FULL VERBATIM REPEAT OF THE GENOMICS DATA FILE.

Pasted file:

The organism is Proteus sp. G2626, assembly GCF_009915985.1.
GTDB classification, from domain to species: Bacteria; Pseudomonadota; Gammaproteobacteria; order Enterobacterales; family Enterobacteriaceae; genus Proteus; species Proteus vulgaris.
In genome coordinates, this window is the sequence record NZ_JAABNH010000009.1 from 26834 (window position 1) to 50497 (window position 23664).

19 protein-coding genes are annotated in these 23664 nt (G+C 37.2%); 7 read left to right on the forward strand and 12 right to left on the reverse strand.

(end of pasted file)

The organism is Proteus sp. G2626, assembly GCF_009915985.1.
GTDB classification, from domain to species: Bacteria; Pseudomonadota; Gammaproteobacteria; order Enterobacterales; family Enterobacteriaceae; genus Proteus; species Proteus vulgaris.
In genome coordinates, this window is the sequence record NZ_JAABNH010000009.1 from 26834 (window position 1) to 50497 (window position 23664).

19 protein-coding genes are annotated in these 23664 nt (G+C 37.2%); 7 read left to right on the forward strand and 12 right to left on the reverse strand.